Looking around for the lieutenant, I find him standing alongside the firehouse, staring down into a neat row of freshly clipped hedges. I hurry to his side and he tersely commands, “Get to work.” Right then and there, my life changes forever.
For firemen, there is nothing more startling than a Verbal Alarm–the riotous banging of fists on the firehouse door. It can sound as loud as a stampede of buffalo trying to crash their way in, and it has only one meaning–something dreadful is occurring just outside of quarters.
It’s early summer 1973, and we are having roasted chicken for dinner. As a newly assigned Probationary Fireman, I am expected to eat faster than everyone else, and then get to the sink to do the dirty work. It is there, while scrubbing baked on chicken skin from a roasting pan, that I hear my first verbal alarm.
The instant the banging begins, dinner is forgotten and the kitchen empties. Not knowing what’s occurring (because they don’t teach you this in Proby school) I simply follow along as everybody hurries to the apparatus floor, where they put on their gear and climb aboard the rigs.
My lieutenant runs outside and then returns in a flash. “Proby get the first aid kit and follow me,” he orders before disappearing outside again. Grabbing the kit from the rig and rushing outside, I encounter a mob. I know intuitively that something horrible has taken place.
Where the bush ends and the child begins is impossible to tell, but the rapidly expanding pool of blood in which she lays, face first, cannot be ignored. Holy shit, how did this happen and what in God’s name can I do about it? Think Tom Think, a little voice inside my head speaks. Nothing can be done with her tangled up in this bush. Get her out.
I grasp her legs and attempt to pull her free of the bush and onto the lawn. She doesn’t budge. Now what? I pull harder and still she doesn’t move. It’s almost as if she is nailed to the ground. I force my head among the branches to get a closer look, and the realization hits me like a knee in the nuts–she is nailed to the ground. A branch the diameter of my thumb has penetrated her cheek. I slide out of the bush and kneel next to her. OK Tom, just lift her face a bit and she’ll be free, the voice inside my head says. I try, but to no avail–her face isn’t moving. I exert a little more force. Still nothing. At this point, the voice shouts Stop fucking around and get this kid loose! I stand and reach down, placing one hand on each side of her impaled head. Finally, I yank her free of the branch, which, after going through her cheek, had pierced the roof of her mouth and then buried itself somewhere deep inside her skull.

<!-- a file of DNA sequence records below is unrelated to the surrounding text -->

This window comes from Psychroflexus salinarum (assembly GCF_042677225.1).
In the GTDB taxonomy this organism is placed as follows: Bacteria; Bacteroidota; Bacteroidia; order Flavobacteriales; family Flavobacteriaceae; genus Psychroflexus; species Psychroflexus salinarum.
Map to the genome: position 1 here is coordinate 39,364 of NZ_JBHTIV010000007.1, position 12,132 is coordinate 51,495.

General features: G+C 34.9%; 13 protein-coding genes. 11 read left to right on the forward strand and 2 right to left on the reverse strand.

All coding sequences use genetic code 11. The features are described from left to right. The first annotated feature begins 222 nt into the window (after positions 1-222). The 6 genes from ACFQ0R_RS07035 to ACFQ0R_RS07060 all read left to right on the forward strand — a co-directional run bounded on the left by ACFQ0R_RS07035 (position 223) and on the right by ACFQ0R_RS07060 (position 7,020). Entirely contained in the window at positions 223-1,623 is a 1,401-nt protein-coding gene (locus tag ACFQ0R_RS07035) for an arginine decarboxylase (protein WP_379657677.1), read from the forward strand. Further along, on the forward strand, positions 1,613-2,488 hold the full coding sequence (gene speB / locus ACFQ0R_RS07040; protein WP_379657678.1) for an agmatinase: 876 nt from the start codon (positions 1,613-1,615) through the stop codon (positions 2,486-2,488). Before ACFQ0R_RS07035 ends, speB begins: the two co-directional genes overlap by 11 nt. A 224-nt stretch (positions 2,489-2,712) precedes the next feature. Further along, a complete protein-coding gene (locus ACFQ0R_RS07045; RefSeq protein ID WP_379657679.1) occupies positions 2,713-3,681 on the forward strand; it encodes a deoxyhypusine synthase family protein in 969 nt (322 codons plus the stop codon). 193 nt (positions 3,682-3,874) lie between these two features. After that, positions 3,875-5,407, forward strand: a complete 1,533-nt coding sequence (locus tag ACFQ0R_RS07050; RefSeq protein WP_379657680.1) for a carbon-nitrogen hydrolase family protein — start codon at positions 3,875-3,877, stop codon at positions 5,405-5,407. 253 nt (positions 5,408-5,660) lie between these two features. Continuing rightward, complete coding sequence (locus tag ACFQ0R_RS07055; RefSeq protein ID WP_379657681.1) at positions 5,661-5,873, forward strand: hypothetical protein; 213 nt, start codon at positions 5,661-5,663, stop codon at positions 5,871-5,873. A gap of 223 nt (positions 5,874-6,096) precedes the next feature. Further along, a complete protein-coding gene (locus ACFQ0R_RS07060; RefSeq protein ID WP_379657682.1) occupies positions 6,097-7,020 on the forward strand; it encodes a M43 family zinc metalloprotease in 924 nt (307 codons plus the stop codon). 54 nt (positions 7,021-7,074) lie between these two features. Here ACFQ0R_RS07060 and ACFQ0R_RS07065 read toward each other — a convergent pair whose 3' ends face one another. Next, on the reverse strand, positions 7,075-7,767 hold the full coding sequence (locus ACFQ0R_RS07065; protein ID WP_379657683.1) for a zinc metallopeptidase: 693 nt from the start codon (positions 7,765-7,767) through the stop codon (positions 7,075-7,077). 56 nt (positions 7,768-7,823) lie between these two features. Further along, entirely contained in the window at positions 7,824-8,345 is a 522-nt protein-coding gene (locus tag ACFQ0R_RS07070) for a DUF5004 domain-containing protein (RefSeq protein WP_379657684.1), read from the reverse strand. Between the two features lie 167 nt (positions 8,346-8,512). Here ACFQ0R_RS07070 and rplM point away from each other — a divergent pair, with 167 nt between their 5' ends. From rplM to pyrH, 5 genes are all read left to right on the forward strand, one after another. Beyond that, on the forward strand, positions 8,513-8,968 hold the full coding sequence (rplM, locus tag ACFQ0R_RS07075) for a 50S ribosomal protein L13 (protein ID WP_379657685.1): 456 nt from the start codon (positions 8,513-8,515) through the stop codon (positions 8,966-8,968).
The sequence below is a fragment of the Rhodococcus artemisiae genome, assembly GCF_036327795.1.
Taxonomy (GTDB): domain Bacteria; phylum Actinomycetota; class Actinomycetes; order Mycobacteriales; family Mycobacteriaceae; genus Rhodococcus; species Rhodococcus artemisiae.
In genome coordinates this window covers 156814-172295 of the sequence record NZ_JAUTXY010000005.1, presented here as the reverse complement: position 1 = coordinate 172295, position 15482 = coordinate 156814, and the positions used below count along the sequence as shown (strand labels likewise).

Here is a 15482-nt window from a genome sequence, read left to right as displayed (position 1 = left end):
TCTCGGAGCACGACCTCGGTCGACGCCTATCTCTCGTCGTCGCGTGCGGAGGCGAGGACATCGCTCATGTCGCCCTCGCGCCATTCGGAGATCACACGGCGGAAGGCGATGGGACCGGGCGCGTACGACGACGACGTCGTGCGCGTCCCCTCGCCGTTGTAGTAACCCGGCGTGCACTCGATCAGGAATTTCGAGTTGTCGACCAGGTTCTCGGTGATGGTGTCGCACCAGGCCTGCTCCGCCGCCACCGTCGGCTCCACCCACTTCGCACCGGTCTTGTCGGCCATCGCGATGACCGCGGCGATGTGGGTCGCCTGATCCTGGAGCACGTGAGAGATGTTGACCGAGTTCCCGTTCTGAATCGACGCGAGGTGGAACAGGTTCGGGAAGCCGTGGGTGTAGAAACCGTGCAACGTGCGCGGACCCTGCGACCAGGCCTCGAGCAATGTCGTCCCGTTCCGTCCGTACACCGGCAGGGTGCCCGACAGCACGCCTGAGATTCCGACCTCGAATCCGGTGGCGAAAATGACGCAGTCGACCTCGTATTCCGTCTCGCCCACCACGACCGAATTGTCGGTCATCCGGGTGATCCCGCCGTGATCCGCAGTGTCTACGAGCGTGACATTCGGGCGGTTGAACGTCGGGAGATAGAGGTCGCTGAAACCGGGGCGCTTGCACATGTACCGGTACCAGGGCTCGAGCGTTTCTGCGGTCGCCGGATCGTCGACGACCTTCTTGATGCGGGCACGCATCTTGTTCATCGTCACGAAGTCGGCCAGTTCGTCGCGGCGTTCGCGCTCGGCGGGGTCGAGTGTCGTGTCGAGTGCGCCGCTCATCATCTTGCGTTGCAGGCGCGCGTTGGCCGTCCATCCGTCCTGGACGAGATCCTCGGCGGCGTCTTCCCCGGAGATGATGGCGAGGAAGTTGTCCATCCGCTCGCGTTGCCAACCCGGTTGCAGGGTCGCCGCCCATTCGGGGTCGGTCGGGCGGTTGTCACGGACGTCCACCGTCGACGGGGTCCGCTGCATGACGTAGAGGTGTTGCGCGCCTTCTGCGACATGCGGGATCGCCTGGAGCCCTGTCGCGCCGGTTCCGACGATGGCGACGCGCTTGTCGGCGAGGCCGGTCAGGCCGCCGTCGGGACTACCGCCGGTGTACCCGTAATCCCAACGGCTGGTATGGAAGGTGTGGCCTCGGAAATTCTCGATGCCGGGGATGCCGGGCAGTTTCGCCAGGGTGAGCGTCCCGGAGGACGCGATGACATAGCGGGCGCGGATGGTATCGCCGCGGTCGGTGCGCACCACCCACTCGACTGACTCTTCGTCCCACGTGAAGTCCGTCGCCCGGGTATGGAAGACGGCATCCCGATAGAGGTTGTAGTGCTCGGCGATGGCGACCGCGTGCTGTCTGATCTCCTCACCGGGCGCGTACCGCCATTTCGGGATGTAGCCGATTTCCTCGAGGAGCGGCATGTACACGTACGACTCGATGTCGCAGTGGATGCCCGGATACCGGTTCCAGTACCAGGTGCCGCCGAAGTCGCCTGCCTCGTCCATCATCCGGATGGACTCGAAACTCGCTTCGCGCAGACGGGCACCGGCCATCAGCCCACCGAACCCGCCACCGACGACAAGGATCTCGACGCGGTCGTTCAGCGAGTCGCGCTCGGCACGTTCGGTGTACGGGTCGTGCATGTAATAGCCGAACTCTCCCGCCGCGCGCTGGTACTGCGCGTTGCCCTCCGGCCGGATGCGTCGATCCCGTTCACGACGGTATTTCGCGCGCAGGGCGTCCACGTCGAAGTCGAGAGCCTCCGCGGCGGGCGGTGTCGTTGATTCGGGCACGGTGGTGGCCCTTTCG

As gently as possible, I turn her over, realizing as I do that every bone in her body feels broken. I am prepared to start CPR, but when I open her mouth I discover that it is filled with leaves. In addition to her broken body, she is bleeding slowly, weakly, from ears, nose and mouth. She isn’t breathing. Even a Proby could tell this kid was dead.
In the four or five minutes that have passed since I was scrubbing pans, the crowd has grown enormous and angry. Something bizarre is going. Kneeling beside the lifeless body, I look up at the lieutenant, “she’s dead.”
“Don’t move,” he replies, and then walks over to where the Chief is located. After several seconds of discussion, they both return to where I am kneeling and the chief orders me to begin CPR.
“But Chief she’s dead.”
The chief is an old timer. He knows the mob wants to make someone pay for this atrocity, and he’s going to make sure that we aren’t the ones to pick up the tab. Covertly pointing at the agitated mob behind him, he tells me, “We’re not doing it for her, we’re doing it for them.”
Suddenly I understand. We aren’t saving a life; we are simply maintaining an uneasy peace. I am just another actor, performing his role in this theater of the street. Pressing my mouth over hers, I give a breath and in return get a close up view of blood and leaves as they spew out through the gaping hole in her face. Thank God, an ambulance arrives and I do not have to continue the charade.
I join the other firemen who are standing in a cluster several yards away just as a cop begins filling them in on the particulars of what has transpired. Two eleven year-old boys had taken the girl, who was eight years-old, to the roof of the twenty-story project building adjacent to the firehouse. Once there, they attempted to rape her. The girl tried to fight back, threatening to tell their mothers. They all lived in the same building. She knew both of them and their families. They threw her off the roof.
Just then, flanked by cops, the two little killers exit the project building in handcuffs. They are both laughing. I am not. I return to the firehouse and strip off my clothes, which are encrusted with mud, sand, and blood. A long, hot, soapy shower cleans my body but I don’t have a clue as to how to cleanse my mind.
It’s not until years later, after I become a lieutenant myself, that I figured out why the boss chose me, the least experienced man to work alone on this child. It’s simple: he was friends with all the other firemen. I was just a newly arrived Proby. Ask yourself the question, who gets the nightmares? A friend or a stranger?